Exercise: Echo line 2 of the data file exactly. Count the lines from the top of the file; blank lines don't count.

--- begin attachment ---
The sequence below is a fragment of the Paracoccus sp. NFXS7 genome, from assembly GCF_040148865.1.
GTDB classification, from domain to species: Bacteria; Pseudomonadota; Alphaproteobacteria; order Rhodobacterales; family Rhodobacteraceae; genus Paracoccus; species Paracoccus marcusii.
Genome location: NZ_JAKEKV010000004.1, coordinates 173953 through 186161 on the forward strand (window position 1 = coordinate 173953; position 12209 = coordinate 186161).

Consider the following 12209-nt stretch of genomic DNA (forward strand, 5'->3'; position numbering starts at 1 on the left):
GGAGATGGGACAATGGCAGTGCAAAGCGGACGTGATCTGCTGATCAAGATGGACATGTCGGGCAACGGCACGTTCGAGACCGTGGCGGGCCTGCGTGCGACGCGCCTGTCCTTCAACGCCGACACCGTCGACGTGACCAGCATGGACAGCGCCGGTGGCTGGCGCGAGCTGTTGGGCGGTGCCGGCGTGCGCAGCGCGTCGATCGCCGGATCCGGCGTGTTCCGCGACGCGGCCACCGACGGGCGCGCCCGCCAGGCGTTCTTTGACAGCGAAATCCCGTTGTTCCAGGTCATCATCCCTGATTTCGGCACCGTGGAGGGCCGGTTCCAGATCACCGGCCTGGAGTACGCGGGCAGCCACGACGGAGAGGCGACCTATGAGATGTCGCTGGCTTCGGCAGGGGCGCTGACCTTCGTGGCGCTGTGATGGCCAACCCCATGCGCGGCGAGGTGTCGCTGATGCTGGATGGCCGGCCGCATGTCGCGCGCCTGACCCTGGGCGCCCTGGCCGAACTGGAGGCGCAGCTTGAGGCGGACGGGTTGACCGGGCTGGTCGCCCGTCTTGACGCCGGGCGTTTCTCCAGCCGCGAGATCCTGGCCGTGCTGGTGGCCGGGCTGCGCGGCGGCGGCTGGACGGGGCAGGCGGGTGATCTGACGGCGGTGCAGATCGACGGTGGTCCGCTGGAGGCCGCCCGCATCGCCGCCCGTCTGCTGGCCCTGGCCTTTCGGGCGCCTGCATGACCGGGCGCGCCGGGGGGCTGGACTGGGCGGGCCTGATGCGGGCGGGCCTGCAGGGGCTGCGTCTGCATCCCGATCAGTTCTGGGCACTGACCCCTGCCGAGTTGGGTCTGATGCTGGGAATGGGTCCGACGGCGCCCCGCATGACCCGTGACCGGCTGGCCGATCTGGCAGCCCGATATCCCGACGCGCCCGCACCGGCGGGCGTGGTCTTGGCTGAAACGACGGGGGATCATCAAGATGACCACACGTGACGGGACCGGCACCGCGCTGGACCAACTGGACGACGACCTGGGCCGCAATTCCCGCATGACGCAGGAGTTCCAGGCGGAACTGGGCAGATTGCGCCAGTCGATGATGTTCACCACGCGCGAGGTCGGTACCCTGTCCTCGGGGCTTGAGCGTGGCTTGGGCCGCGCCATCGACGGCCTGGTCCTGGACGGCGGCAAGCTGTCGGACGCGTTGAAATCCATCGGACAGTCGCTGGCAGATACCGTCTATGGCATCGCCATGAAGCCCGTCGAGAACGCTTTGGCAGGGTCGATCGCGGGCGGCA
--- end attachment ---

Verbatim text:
GTDB classification, from domain to species: Bacteria; Pseudomonadota; Alphaproteobacteria; order Rhodobacterales; family Rhodobacteraceae; genus Paracoccus; species Paracoccus marcusii.